Current appeal system for those detained in England and Wales under the Mental Health Act needs reform

J Med Ethics. 2019 Mar;45(3):173-177. doi: 10.1136/medethics-2018-104947. Epub 2018 Dec 4.

Abstract

The approach to managing the involuntary detention of people suffering from psychiatric conditions can be divided into those with clinicians at the forefront of decision-making and those who rely heavily on the judiciary. The system in England and Wales takes a clinical approach where doctors have widespread powers to detain and treat patients involuntarily. A protection in this system is the right of the individual to challenge a decision to deprive them of their liberty or treat them against their will. This protection is provided by the First-tier Tribunal; however, the number of successful appeals is low. In this paper, the system of appeal in England and Wales is outlined. This is followed by a discussion of why so few patients successfully appeal their detention with the conclusion that the current system is flawed. A number of recommendations about how the system might be reformed are offered.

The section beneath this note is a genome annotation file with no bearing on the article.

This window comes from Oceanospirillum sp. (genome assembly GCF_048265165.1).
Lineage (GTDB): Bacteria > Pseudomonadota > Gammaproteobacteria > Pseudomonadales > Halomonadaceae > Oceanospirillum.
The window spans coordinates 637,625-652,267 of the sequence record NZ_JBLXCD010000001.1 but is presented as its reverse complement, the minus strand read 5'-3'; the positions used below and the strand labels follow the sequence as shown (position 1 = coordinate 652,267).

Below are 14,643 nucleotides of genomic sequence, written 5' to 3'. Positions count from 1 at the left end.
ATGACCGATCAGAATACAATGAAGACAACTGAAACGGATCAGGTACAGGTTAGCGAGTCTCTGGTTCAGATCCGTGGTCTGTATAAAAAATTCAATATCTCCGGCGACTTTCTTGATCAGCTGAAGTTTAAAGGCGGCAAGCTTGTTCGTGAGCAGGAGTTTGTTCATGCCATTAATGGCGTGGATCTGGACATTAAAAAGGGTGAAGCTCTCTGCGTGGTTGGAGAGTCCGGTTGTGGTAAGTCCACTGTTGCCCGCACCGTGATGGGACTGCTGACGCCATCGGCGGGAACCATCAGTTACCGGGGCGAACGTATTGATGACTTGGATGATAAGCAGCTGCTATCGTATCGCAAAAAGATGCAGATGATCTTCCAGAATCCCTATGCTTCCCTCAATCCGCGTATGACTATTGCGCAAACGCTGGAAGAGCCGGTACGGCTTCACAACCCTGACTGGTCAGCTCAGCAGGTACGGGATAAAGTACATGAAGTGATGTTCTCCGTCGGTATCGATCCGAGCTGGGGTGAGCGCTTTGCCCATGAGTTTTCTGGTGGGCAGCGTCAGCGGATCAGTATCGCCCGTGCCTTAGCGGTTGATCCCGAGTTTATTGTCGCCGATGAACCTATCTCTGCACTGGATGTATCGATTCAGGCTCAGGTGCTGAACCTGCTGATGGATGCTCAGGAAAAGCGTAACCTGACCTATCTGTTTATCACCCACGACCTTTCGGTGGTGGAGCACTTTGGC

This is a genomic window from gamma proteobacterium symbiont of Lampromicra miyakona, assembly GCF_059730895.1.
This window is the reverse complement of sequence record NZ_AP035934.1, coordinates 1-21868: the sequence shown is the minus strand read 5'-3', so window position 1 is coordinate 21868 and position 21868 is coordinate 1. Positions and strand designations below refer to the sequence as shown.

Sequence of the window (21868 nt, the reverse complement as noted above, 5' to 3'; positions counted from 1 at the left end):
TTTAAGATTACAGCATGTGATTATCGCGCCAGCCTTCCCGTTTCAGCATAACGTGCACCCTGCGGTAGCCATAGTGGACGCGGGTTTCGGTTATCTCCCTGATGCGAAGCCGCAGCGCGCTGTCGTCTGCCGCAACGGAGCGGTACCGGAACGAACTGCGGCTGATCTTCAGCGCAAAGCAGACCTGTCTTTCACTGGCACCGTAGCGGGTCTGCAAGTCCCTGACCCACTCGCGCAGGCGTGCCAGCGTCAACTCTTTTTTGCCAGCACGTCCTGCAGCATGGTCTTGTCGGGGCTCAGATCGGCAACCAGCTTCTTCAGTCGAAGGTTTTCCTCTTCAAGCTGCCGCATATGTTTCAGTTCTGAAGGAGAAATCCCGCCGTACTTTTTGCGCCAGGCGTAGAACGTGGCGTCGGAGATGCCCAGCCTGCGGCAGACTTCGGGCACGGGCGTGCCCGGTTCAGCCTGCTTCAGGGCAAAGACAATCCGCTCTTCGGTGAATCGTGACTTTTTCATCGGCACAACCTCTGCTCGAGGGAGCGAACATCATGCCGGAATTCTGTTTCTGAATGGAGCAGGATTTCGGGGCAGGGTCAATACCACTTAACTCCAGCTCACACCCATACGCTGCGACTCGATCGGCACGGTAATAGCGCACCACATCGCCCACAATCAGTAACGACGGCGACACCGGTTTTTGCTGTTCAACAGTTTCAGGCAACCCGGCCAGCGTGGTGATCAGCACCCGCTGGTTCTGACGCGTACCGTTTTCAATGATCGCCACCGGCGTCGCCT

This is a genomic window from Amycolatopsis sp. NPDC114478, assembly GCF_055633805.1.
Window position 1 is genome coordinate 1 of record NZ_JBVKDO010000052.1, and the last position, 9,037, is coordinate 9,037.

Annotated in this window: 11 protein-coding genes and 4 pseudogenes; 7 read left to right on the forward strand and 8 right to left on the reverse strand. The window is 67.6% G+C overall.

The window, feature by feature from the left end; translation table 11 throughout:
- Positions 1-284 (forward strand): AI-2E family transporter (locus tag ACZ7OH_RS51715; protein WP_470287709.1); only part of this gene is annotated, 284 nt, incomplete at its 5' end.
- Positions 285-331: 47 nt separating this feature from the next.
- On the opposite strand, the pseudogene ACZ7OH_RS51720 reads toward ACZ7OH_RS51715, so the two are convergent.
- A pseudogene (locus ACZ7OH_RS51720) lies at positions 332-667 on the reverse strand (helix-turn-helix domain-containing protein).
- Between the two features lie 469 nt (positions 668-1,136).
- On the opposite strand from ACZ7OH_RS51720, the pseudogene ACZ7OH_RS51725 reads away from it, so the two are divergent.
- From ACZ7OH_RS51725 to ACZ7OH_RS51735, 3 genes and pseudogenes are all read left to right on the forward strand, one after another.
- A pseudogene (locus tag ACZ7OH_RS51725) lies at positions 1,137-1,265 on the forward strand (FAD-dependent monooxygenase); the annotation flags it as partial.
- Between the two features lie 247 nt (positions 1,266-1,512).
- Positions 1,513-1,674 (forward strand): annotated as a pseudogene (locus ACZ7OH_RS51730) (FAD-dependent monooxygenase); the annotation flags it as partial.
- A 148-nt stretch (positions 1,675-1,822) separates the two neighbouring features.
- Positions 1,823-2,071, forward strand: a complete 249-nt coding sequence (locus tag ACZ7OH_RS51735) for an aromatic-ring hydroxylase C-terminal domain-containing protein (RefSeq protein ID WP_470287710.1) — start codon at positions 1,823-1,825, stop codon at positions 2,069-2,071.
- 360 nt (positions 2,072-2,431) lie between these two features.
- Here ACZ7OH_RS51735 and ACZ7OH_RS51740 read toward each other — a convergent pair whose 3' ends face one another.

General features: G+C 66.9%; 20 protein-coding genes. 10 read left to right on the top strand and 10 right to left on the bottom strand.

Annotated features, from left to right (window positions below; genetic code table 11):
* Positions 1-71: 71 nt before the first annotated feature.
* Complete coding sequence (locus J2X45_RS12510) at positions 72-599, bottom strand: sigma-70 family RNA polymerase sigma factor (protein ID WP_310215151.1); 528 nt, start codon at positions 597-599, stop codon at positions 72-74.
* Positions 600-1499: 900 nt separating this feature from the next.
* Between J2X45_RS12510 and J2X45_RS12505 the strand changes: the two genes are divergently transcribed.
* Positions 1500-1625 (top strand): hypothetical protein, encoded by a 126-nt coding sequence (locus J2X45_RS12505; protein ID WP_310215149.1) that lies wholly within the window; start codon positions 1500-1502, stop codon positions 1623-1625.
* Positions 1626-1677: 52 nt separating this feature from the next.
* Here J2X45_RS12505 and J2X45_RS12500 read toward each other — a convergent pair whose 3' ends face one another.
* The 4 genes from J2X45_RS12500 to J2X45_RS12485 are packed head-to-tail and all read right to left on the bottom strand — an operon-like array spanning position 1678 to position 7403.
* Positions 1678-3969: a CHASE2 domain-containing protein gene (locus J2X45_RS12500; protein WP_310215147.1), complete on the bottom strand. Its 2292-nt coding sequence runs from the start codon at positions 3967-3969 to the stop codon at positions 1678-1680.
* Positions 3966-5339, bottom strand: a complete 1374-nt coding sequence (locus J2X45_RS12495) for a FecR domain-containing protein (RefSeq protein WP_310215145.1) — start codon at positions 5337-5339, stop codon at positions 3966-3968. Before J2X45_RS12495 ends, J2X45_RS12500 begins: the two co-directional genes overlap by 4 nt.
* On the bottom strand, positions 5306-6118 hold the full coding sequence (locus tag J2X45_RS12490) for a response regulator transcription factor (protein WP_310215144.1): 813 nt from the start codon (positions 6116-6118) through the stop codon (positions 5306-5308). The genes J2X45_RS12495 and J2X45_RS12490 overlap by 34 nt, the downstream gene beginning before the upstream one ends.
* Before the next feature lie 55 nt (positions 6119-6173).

Keywords: capacity; involuntary civil commitment; law; psychiatry.

MeSH terms

  • Commitment of Mentally Ill / economics
  • Commitment of Mentally Ill / legislation & jurisprudence*
  • Costs and Cost Analysis
  • England
  • Humans
  • Involuntary Commitment / legislation & jurisprudence*
  • Mental Competency / legislation & jurisprudence
  • Mental Disorders / therapy
  • Mental Health / legislation & jurisprudence*
  • Wales